RFDS Women in History

Date published

19 Jun 2019
School of the Air

We are proud of the remarkable, pioneering women that have contributed deeply to the RFDS throughout its history and at present. 

From the very beginning, women have showed courage, resourcefulness and devotion to the people of outback Australia. Pictured above are three nurses of the Australian Inland Mission (later to become the RFDS) with seven healthy babies they helped deliver. Founder of the RFDS, Reverend John Flynn was proud of their work and knew women were integral to the health of the inland. He took this photo to use in his lantern-slide lectures to advocate develop support and funding for what formed the Royal Flying Doctor Service we know today. 

The legacy of integrity, innovation and dedication of these pioneering women is carried on by the women of the RFDS today and we are very proud of what they do for the people of Australia.

To the right, listen to RFDS CEO Martin Laverty speak to Chris Bath from the ABC about these significant women.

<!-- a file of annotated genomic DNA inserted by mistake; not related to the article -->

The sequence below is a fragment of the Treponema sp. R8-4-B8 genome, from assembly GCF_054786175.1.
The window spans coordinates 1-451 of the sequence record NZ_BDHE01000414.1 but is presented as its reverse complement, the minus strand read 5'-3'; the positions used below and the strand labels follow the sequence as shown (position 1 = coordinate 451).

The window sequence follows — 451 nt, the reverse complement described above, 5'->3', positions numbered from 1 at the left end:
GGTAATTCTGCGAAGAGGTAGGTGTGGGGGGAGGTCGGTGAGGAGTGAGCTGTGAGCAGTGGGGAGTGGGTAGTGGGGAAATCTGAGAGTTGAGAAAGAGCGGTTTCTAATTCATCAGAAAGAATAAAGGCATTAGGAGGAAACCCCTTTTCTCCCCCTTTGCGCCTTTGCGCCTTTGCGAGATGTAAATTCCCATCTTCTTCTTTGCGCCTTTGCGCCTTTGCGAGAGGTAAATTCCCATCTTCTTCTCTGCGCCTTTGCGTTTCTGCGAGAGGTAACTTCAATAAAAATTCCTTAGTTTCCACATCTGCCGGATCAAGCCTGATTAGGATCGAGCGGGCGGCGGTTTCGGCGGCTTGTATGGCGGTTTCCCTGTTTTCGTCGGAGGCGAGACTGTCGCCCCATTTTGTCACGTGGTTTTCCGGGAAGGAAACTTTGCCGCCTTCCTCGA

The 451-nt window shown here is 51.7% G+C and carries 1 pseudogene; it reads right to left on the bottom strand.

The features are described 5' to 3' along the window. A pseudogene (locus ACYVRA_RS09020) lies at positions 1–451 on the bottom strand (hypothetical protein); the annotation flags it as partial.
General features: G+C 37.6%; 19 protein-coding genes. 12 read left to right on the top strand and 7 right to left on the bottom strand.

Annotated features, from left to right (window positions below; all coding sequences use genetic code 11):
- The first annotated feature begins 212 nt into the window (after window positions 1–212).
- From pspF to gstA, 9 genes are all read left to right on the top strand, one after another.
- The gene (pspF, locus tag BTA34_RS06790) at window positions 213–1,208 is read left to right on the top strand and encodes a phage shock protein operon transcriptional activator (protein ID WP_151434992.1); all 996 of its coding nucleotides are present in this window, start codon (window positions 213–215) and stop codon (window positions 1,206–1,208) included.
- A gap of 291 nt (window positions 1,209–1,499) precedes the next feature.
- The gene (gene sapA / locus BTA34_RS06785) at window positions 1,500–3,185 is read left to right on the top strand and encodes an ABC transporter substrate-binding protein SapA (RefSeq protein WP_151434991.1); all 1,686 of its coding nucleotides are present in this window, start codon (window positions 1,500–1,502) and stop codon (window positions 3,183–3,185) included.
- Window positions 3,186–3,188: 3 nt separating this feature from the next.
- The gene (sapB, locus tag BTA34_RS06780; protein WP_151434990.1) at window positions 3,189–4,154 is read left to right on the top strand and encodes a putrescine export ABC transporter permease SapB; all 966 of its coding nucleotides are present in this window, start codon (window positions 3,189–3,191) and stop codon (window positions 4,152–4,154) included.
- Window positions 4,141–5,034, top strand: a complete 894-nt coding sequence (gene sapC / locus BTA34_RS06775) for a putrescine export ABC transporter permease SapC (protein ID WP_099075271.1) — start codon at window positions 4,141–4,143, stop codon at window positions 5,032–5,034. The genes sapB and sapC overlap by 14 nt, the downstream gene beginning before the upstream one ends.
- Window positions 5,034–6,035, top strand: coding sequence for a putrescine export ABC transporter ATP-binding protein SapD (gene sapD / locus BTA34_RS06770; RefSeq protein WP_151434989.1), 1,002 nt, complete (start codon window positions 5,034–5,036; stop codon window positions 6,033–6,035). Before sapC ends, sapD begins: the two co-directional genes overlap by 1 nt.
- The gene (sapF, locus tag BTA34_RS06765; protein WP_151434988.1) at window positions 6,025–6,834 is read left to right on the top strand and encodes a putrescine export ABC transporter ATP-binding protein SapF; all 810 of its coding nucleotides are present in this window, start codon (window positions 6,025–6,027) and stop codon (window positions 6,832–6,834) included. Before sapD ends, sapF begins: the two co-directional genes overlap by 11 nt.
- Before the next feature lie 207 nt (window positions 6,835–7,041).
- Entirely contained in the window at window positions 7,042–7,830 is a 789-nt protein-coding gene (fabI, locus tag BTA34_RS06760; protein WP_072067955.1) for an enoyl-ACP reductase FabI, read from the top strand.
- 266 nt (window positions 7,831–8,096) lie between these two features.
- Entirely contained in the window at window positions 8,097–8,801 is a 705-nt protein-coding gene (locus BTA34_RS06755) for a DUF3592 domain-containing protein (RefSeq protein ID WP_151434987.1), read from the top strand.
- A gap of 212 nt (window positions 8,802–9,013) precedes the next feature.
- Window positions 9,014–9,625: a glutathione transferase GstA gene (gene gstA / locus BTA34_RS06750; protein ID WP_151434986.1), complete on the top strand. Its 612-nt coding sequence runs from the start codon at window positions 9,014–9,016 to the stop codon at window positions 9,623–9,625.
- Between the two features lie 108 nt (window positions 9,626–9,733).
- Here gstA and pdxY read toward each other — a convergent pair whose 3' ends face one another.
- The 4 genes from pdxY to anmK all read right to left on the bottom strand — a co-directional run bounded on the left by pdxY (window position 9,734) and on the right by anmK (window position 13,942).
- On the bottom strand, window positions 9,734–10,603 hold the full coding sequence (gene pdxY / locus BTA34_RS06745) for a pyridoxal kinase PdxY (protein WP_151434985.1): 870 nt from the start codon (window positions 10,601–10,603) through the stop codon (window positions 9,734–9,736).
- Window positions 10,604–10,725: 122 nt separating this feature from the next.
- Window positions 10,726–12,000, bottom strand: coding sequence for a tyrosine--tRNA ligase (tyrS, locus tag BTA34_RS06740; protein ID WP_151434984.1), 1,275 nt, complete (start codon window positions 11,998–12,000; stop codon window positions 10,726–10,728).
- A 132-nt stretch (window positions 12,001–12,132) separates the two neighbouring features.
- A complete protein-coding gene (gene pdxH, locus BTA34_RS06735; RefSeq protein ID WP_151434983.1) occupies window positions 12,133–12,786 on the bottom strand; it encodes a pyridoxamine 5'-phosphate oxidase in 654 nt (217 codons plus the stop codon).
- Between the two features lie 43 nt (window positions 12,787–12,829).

Below we feature just three of the amazing women who have made great contributions to the Royal Flying Doctor Service.

Adelaide Miethke Portrait

A South Australian teacher and friend of John Flynn, Adelaide Miethke was pivotal in the formation of the School of the Air using the existing Royal Flying Doctor Service Radio network.

While travelling to Alice Springs in 1944, she noticed the shyness of outback children. The idea of ‘bridging the lonely distance” seized her mind. She devised the idea of using the Flying Doctors two-way radio to give education talks to children in outback Australia.

Beth Garrett in the pilots seat

Beth Garrett was the first woman in Australia to receive her Australian airline transport licence and in 1958 Beth became the first female pilot of the RFDS, flying the Beechcraft QueenAir. 

Beth retired from the RFDS in the mid 80’s when she was the chief RFDS pilot in Cairns.

Sugar Bird Lady On the wing of a plane

Robin Miller fit a lot into her short life. A flight nurse and a pioneering aviator, she combined her passion for caring for the children of the bush with her love of flight. To her patients throughout the Kimberley and Pilbara, Robin became the 'Sugar Bird Lady' - a name that stuck throughout her life.